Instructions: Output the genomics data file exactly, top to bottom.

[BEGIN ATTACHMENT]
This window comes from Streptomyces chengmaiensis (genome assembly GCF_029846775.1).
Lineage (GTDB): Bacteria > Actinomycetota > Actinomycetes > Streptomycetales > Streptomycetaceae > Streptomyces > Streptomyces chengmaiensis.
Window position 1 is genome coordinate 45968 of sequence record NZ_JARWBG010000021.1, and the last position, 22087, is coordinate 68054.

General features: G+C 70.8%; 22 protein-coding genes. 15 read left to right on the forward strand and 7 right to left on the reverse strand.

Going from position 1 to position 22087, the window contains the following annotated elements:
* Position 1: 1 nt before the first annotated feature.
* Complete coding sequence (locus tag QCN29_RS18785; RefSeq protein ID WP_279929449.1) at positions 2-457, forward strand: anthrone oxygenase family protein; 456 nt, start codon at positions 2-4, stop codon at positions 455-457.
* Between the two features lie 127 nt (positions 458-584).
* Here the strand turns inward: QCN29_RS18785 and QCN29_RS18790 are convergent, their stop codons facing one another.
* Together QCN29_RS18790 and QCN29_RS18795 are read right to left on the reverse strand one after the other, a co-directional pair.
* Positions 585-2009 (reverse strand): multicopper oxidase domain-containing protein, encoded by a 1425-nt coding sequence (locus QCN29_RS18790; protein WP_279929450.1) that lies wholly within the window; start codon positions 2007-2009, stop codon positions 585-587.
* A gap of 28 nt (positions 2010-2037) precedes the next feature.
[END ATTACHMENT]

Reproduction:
This window comes from Streptomyces chengmaiensis (genome assembly GCF_029846775.1).
Lineage (GTDB): Bacteria > Actinomycetota > Actinomycetes > Streptomycetales > Streptomycetaceae > Streptomyces > Streptomyces chengmaiensis.
Window position 1 is genome coordinate 45968 of sequence record NZ_JARWBG010000021.1, and the last position, 22087, is coordinate 68054.

General features: G+C 70.8%; 22 protein-coding genes. 15 read left to right on the forward strand and 7 right to left on the reverse strand.

Going from position 1 to position 22087, the window contains the following annotated elements:
* Position 1: 1 nt before the first annotated feature.
* Complete coding sequence (locus tag QCN29_RS18785; RefSeq protein ID WP_279929449.1) at positions 2-457, forward strand: anthrone oxygenase family protein; 456 nt, start codon at positions 2-4, stop codon at positions 455-457.
* Between the two features lie 127 nt (positions 458-584).
* Here the strand turns inward: QCN29_RS18785 and QCN29_RS18790 are convergent, their stop codons facing one another.
* Together QCN29_RS18790 and QCN29_RS18795 are read right to left on the reverse strand one after the other, a co-directional pair.
* Positions 585-2009 (reverse strand): multicopper oxidase domain-containing protein, encoded by a 1425-nt coding sequence (locus QCN29_RS18790; protein WP_279929450.1) that lies wholly within the window; start codon positions 2007-2009, stop codon positions 585-587.
* A gap of 28 nt (positions 2010-2037) precedes the next feature.